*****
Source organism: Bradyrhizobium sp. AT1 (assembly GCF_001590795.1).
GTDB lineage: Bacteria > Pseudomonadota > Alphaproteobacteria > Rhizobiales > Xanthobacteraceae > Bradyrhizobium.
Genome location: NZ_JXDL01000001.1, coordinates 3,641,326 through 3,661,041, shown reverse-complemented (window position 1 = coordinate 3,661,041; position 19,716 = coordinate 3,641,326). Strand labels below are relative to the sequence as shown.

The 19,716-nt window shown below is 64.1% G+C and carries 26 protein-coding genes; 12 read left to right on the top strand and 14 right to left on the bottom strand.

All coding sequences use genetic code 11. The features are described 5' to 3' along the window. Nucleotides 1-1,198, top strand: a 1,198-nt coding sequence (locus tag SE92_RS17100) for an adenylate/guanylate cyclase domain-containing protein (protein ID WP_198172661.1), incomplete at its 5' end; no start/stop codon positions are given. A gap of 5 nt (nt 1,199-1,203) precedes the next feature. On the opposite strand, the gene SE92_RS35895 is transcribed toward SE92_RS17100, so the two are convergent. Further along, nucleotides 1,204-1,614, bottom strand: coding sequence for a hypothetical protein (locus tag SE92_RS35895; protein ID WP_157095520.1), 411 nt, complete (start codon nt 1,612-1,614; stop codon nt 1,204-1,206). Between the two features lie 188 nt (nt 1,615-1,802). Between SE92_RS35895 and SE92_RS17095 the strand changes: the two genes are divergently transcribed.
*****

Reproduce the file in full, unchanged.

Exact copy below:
Source organism: Bradyrhizobium sp. AT1 (assembly GCF_001590795.1).
GTDB lineage: Bacteria > Pseudomonadota > Alphaproteobacteria > Rhizobiales > Xanthobacteraceae > Bradyrhizobium.
Genome location: NZ_JXDL01000001.1, coordinates 3,641,326 through 3,661,041, shown reverse-complemented (window position 1 = coordinate 3,661,041; position 19,716 = coordinate 3,641,326). Strand labels below are relative to the sequence as shown.

The 19,716-nt window shown below is 64.1% G+C and carries 26 protein-coding genes; 12 read left to right on the top strand and 14 right to left on the bottom strand.

All coding sequences use genetic code 11. The features are described 5' to 3' along the window. Nucleotides 1-1,198, top strand: a 1,198-nt coding sequence (locus tag SE92_RS17100) for an adenylate/guanylate cyclase domain-containing protein (protein ID WP_198172661.1), incomplete at its 5' end; no start/stop codon positions are given. A gap of 5 nt (nt 1,199-1,203) precedes the next feature. On the opposite strand, the gene SE92_RS35895 is transcribed toward SE92_RS17100, so the two are convergent. Further along, nucleotides 1,204-1,614, bottom strand: coding sequence for a hypothetical protein (locus tag SE92_RS35895; protein ID WP_157095520.1), 411 nt, complete (start codon nt 1,612-1,614; stop codon nt 1,204-1,206). Between the two features lie 188 nt (nt 1,615-1,802). Between SE92_RS35895 and SE92_RS17095 the strand changes: the two genes are divergently transcribed.